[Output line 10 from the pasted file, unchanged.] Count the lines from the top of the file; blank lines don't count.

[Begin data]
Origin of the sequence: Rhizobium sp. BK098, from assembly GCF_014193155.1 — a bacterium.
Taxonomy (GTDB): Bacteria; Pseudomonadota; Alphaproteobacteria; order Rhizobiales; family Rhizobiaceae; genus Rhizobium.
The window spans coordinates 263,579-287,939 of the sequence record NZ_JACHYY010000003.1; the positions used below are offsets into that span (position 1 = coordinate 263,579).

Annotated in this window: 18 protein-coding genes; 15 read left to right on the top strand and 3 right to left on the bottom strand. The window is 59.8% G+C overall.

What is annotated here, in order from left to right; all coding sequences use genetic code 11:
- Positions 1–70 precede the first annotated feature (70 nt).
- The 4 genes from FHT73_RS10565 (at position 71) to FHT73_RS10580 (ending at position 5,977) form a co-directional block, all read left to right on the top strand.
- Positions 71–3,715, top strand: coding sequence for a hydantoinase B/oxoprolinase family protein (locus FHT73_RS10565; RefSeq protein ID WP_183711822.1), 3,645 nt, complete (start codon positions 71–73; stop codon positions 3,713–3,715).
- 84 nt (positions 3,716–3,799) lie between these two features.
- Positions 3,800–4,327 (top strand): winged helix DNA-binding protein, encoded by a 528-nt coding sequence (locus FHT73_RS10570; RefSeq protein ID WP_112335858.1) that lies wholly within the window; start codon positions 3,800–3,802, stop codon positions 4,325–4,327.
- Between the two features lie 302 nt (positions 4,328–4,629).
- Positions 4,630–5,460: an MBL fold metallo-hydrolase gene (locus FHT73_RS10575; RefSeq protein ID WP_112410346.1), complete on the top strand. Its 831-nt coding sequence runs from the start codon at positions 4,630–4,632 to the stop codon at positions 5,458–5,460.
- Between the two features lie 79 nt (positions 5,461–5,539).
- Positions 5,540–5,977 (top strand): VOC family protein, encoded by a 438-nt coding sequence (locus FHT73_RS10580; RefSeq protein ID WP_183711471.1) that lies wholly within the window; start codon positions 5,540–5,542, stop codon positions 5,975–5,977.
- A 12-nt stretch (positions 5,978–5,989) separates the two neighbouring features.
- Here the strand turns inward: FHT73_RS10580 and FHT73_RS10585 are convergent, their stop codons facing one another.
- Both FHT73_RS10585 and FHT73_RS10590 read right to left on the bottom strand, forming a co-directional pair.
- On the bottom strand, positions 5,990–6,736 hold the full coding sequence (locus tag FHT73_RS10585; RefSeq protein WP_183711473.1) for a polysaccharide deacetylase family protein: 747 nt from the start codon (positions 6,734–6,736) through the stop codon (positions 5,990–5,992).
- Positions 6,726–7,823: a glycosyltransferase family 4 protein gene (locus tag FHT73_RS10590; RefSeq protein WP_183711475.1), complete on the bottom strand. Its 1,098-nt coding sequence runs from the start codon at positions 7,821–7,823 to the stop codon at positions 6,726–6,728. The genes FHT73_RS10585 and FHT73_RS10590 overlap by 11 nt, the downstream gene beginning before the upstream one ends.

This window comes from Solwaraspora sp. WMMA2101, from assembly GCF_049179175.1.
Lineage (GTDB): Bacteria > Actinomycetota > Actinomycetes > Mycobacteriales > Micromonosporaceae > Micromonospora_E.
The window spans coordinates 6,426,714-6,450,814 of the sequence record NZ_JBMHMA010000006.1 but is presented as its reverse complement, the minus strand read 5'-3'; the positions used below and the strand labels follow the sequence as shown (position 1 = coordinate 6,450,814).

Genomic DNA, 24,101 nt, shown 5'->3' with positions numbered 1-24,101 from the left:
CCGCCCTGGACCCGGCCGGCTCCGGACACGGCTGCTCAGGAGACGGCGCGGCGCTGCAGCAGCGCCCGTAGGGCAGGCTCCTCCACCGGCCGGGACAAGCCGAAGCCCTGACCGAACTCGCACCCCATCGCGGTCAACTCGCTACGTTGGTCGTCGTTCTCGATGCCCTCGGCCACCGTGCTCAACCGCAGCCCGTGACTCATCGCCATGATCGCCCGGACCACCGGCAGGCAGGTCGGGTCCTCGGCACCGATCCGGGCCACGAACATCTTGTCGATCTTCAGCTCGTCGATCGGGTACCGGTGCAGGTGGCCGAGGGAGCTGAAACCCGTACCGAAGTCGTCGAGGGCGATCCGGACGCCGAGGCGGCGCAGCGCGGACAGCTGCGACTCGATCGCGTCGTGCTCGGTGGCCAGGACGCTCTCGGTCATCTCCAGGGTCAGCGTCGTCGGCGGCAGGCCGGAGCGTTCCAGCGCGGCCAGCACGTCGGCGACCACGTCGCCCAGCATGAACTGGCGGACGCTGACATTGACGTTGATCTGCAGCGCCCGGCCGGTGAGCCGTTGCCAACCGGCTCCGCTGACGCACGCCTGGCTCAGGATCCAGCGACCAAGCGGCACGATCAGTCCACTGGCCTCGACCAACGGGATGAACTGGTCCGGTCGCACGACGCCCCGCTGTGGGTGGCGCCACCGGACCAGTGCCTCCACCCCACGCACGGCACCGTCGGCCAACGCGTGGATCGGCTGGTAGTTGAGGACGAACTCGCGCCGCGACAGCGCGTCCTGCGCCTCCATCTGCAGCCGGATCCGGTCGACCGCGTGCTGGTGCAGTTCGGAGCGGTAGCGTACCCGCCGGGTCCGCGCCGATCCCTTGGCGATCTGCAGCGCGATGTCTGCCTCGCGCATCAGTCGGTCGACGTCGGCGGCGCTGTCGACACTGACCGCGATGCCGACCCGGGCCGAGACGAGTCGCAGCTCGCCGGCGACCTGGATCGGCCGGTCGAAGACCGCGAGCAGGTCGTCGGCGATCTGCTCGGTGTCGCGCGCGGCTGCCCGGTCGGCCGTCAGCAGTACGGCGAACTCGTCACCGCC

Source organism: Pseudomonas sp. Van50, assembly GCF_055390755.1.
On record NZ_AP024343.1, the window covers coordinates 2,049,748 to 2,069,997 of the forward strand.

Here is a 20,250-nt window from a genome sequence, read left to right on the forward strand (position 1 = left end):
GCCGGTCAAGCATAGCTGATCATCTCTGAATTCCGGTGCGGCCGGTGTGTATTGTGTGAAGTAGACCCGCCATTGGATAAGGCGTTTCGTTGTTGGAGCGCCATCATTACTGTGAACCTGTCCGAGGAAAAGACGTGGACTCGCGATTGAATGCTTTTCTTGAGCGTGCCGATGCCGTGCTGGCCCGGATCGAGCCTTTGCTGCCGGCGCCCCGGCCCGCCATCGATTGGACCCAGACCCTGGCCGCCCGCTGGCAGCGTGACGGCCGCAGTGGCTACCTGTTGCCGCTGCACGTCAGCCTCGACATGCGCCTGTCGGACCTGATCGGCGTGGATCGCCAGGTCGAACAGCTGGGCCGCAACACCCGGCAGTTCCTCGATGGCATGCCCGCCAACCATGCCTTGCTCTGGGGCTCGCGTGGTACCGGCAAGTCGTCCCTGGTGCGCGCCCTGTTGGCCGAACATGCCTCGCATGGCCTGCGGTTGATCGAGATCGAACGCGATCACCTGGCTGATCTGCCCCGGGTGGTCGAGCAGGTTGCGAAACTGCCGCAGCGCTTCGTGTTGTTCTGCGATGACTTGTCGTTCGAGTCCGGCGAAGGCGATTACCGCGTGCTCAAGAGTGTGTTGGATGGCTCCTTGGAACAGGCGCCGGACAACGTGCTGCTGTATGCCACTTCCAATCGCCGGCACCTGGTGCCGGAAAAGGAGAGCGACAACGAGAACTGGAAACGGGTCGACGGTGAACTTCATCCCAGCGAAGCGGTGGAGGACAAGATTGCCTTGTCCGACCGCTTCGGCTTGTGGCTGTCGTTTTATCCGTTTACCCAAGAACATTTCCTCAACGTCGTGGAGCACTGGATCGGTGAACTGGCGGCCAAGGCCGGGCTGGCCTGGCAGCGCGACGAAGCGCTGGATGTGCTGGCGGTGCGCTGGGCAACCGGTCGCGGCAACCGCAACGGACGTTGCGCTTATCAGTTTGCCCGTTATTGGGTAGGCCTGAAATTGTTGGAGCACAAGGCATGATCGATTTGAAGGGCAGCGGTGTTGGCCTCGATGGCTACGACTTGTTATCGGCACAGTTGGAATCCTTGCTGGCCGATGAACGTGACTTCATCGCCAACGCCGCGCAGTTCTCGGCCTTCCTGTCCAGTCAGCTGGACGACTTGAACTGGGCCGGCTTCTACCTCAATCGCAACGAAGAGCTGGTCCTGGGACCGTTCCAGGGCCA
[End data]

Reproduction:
- Positions 3,800–4,327 (top strand): winged helix DNA-binding protein, encoded by a 528-nt coding sequence (locus FHT73_RS10570; RefSeq protein ID WP_112335858.1) that lies wholly within the window; start codon positions 3,800–3,802, stop codon positions 4,325–4,327.